What's the rage about Cold-Brew Coffee

Tuesday May 24, 2016

Cold brew coffee

If you’re looking for a coffee fix in 25 degree weather, but can’t fathom the heat, why not try a cup of cold-brew coffee?  Cold-brew coffee has gained a lot of traction in the coffee world, but don’t be fooled, cold-brew is much different than iced coffee. 

The difference between the two is iced coffee is just hot coffee cooled down with ice cubes, milk and sugar.  For some coffee lovers, this waters down the flavour, and adds too much sweetness.

Cold-brew on the other hand, is a slow process that brews the coffee grounds in cold water for 12 to 24 hours.  This produces a rich, smooth coffee with a subtle sweetness, without diluting it with ice cubes.

Cold-brew can be made easily at home with a ColdBrew Kit by Coffee Sock, which can be found at any of our Community Natural Foods locations. The kit includes a half gallon jar, filter, and instructions on how to make your own coffee. 

If you have a French press at home, then you can make your own cold-press coffee! Simply add your coffee grounds (we recommend a coarse ground) and cold water to the container.  The best ratio is 4:1, water to coffee.  You don’t need to add the filtered plunger right away, but we do recommend you cover the container to avoid other fridge aromas finding their way in. Leave the covered container in the fridge for 12 to 24 hours depending on the strength you’re looking for.  Once you are ready to indulge in your cold coffee, plunge the French press as you would with hot coffee and pour into your favourite glass.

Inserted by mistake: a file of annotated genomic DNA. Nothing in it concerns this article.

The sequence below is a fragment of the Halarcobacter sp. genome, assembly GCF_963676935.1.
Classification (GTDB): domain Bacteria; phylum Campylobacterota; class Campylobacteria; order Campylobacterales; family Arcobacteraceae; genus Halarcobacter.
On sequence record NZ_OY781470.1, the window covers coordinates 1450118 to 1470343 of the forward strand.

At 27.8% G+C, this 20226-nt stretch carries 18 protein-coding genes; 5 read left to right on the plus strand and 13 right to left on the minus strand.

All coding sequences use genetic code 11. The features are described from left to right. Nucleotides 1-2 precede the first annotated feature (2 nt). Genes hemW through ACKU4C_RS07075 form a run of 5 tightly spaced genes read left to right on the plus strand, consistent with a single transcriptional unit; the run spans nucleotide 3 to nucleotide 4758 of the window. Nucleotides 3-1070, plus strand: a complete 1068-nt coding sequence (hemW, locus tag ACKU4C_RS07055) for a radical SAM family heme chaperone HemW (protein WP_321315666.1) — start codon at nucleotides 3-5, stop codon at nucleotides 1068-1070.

By cold-brewing your coffee, the chemical process doesn’t change because the temperature doesn’t change.  This means you can make your cold-brew today, drink it tomorrow and the next day, and it should taste the exact same both days.  The subtle sweetness of the cold-brew comes from using cold water as opposed to hot, where the hot water extracts flavours quickly, and cooks the extracts, which change it’s chemical structure, thus the flavour.  By using cold water, the flavour is extracted, but the bitter bite of the coffee is left behind.  So if you like your coffee strong and bitter, you best stick to the hot stuff.

Cold-brew coffee can last up to two weeks, which means once you make that first batch, you’ve eliminated 5 minutes in the morning to make a fresh, hot batch of coffee.

Enjoy this summer with a cold cup of joe!